BEETHOVEN: Symphony No. 5 in c minor; Sym. No. 6 in F Major; “Pastoral”; Sym. No. 8 in F Major; Leonore Ov. No. 3; SCHUBERT: Sym. No. 8 “Unfinished” – Berlin State Opera Orch./Vienna Philharmonic – Pristine Audio (2 CDs)

Franz Schalk: The Complete Recordings = BEETHOVEN: Symphony No. 5 in c minor, Op. 67; Sym. No. 6 in F Major, Op.68 “Pastoral”; Sym. No. 8 in F Major, Op. 93; Leonore Overture No. 3, Op. 72b; SCHUBERT: Sym. No. 8 in b minor, D. 759 “Unfinished” – Berlin State Opera Orch. (Schubert)/ Vienna Philharmonic Orch./ Franz Schalk – Pristine Audio PASC 451 (2 CDs), 2 hrs 9:08 [avail. in various formats from www.pristineclassical.com] ****:

I first heard the name of conductor Franz Schalk (1863-1931) from a Mrs. Fliegl, a neighbor of mine in the Inwood section of upper Manhattan, an inveterate music-lover with strong opinions. She mentioned him with a certain reverence, particularly for his persuasive interpretations of Beethoven, Richard Strauss, and Wagner. Unfortunately, Schalk’s legacy remains only in these recordings assembled by producer and restoration engineer Mark Obert-Thorn and in the more “disreputable” aspects of his emendations of Bruckner symphonies.

At the time of his death in 1931, Franz Schalk had earned respect in a position of Kapellmeister of some dozen musical organizations, his first having been served in Olmuetz, Moravia, in 1884. Between 1888-89, Schalk devoted his talents to the Metropolitan Opera in New York and also Chicago. His Ring Cycle in 1898 London received excellent reviews and resulted in repeat performances in 1907 and 1911. His appointment in 1900 at the Vienna Court Opera made him first assistant to Gustav Mahler.  In 1919 he assumed leadership – with Richard Strauss – of the Vienna Court Opera.  After triumphs in Paris with Fidelio and Der Rosenkavalier, the Austrian government in 1930 elected him General Music Director for all Austria, an unprecedented appointment.

The Schubert “Unfinished” Symphony (2 March 1928) reveals what Bruno Walter described as Schalk’s sense of “the local music tradition.”  Leisurely paced but fluent, articulate, and dramatically pert, the b minor Symphony projects melancholy and lyric beauty. The BSOO achieves an organ sonority in the second movement without the music’s having devolved into pedantry.  Schalk expounds a sense of tragic urgency without bathos, a reading much in the Viennese tradition we know from Felix Weingartner and Bruno Walter.

The Beethoven Sixth Symphony (4, 11-12 April 1928) opens with a rapid tempo that perhaps captures the composer’s hectic metronome marks for the period, a tactic David Zinman would try 60 years later.  I don’t recall Scherchen’s having moved this music so briskly, yet Schalk retains an outdoor delicacy to the proceedings.  We might recall that the string section had Arnold Rose at the helm! The Scene by the Brook suffers some degree of molasses at first, as though the schnapps were distorting our cat-nap along a murmuring stream. Yet, the innate Viennese charm endemic to the occasion manages to triumph, and convincingly.  Bassoon, flute, clarinet, horns, and warbling strings merge into a splendid paean to Nature.  The rustic dance of movement three moves on alternately light and urgent feet, the VPO brass resonant against the peasant guffaws of the counter-tune.  The storm sequence rather chides than punishes, but the majesty and power of Nature still might awe the Shelley of the “West Wind” ode.  The Allegretto, appropriately, proceeds like a venerable benediction from a Viennese cathedral.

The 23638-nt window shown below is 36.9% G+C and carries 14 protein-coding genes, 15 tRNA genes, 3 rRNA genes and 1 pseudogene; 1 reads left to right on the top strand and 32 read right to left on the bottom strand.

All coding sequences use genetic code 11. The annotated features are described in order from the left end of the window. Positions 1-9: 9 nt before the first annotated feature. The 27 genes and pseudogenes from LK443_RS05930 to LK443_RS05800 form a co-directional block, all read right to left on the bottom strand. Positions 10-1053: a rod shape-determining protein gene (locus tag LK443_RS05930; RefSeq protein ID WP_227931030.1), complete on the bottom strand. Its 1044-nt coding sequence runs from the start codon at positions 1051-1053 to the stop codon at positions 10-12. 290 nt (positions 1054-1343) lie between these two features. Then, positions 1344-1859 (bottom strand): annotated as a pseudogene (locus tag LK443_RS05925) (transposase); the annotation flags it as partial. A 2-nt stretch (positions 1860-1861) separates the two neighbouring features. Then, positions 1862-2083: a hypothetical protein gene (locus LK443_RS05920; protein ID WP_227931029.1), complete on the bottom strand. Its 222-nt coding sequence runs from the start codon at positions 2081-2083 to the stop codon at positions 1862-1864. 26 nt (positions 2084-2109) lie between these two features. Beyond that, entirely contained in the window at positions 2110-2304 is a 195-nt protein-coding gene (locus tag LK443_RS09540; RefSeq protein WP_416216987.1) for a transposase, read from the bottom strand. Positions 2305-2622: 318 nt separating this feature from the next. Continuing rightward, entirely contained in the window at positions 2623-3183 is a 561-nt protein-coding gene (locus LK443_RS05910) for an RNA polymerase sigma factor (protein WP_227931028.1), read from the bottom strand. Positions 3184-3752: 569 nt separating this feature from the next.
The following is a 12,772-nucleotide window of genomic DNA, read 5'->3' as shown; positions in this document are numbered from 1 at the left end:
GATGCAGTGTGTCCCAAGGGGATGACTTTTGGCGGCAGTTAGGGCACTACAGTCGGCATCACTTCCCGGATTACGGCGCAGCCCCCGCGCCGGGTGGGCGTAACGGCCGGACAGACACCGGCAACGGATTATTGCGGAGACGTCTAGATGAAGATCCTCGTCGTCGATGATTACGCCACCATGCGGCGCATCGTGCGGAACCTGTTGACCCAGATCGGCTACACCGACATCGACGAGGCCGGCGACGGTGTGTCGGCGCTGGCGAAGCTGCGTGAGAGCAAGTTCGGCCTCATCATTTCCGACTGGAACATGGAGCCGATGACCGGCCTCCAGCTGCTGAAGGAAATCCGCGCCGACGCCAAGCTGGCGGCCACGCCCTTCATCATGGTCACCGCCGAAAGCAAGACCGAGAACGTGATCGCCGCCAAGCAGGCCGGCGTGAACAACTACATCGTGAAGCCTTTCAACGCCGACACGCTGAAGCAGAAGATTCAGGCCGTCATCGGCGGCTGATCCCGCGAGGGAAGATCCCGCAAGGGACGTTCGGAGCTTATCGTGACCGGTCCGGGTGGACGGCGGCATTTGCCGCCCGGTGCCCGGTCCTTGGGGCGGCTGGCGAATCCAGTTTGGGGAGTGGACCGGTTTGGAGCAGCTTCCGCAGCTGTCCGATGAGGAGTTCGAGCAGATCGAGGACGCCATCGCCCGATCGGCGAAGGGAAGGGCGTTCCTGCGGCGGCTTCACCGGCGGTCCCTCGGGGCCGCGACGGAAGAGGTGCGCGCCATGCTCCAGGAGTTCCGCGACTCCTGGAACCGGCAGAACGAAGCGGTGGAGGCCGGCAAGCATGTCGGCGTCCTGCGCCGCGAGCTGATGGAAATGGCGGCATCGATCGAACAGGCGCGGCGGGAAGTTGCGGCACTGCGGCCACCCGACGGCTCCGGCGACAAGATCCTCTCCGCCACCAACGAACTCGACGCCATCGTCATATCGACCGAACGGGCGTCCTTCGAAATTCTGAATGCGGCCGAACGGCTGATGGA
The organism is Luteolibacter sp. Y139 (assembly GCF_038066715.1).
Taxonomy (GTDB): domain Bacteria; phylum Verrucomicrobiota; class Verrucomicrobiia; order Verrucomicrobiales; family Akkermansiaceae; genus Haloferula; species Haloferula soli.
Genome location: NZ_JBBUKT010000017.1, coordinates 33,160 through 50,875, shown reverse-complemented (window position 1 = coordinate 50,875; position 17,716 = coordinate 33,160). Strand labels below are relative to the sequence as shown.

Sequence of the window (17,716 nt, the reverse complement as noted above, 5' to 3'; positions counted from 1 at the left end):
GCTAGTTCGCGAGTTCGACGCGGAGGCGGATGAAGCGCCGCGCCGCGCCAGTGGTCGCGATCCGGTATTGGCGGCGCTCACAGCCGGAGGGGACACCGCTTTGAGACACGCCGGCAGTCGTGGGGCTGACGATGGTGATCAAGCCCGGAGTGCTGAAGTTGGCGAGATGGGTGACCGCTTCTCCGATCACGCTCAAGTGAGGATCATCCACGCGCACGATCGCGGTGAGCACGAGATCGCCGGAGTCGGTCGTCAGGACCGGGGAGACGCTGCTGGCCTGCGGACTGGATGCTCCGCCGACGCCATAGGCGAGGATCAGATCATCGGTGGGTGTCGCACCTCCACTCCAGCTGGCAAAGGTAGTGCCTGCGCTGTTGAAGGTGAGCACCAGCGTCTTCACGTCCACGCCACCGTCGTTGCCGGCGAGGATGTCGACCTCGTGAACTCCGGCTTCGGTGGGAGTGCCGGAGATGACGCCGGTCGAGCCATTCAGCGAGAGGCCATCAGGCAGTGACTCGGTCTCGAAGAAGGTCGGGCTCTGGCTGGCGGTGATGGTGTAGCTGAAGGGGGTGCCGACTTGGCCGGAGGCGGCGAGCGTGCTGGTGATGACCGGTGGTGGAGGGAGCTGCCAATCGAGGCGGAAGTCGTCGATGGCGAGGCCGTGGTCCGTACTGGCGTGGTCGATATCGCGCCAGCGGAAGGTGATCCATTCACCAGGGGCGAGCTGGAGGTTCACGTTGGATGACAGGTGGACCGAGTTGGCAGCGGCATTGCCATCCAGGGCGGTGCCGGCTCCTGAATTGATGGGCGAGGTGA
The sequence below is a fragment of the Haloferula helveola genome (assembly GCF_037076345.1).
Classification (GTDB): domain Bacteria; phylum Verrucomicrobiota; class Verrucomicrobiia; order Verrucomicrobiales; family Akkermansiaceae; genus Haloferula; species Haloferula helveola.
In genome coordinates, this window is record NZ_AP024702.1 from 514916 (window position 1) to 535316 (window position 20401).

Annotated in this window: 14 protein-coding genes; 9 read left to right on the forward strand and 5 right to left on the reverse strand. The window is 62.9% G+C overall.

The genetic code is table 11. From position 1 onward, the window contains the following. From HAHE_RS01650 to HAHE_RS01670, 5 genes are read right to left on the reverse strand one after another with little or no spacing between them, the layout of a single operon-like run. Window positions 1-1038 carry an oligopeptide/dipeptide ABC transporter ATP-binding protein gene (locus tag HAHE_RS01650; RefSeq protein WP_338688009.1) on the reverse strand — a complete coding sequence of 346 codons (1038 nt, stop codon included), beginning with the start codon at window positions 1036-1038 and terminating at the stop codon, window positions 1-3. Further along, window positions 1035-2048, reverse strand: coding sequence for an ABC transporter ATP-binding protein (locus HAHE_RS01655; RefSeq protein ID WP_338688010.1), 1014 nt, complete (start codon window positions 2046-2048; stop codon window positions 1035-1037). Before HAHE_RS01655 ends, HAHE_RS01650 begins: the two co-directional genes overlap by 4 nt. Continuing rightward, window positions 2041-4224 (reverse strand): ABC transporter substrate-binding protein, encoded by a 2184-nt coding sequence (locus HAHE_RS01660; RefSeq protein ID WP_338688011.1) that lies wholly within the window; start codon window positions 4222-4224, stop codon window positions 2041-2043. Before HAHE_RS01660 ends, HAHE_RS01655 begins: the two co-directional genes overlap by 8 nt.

Despite a somewhat shaky opening chord in the Leonore Overture No. 3 (13 April 1928), the musical drama proceeds passionately and deliberately, the mists eventually clearing for the various vocal lines that will result in the triumph of the human spirit over tyranny. Response from the low basses and cellos, along with the enunciations from flute and trumpet, maintain the sense of heroism requisite to the evolution of this massive, even explosive, symphonic poem.  The Beethoven F Major Symphony, Op. 93 (12-13 April 1928) suits perfectly the “Schalk” persona – his name can be translated “prankster” – in its combination of delicacy and acerbic humor. Obert-Thorn’s restorations of the original electrical recordings, here from HMV and for Leonore from Electrola strike me as particularly seamless.

The spirit of the performance of the Eighth approaches what I also like in Weingartner’s rendition with the same ensemble, a grand leisure of conception. The Tempo di Menuetto has received attention, bars 19-24, for Schalk’s adjustments to matters – alternately arpeggio and pianissimo – of rhythmic pulse and dynamic textures. The slight exaggerations in portamento seem thoroughly idiomatic to the performance practice of the era.  The ubiquitous Fifth Symphony (26, 28 October 1929 and 27 January 1930) opens marcato, though Schalk does squeeze the E-flat for its fateful juice.  A free approach to the tempo yields some fine lyricism, much in the way Schalk had the last movement of the Op. 93 singing. Schalk keeps the theme-and-variations second movement moving, in which the organizing principle transfers to the pulse.  Deliberately, the Allegro third movement marches the rhythmic kernel forward, hustling through the contrapuntal counter-section and moving inexorably, in mysterious pizzicato, to the A-flat pedal that looms before the explosion to the last movement’s Allegro.  Festive, buoyant, and effectively witty, the performance bespeaks a Beethoven interpreter who elicits potent energy from his players. Mrs. Fliegl would be glad I finally caught up with her musical youth.

—Gary Lemco

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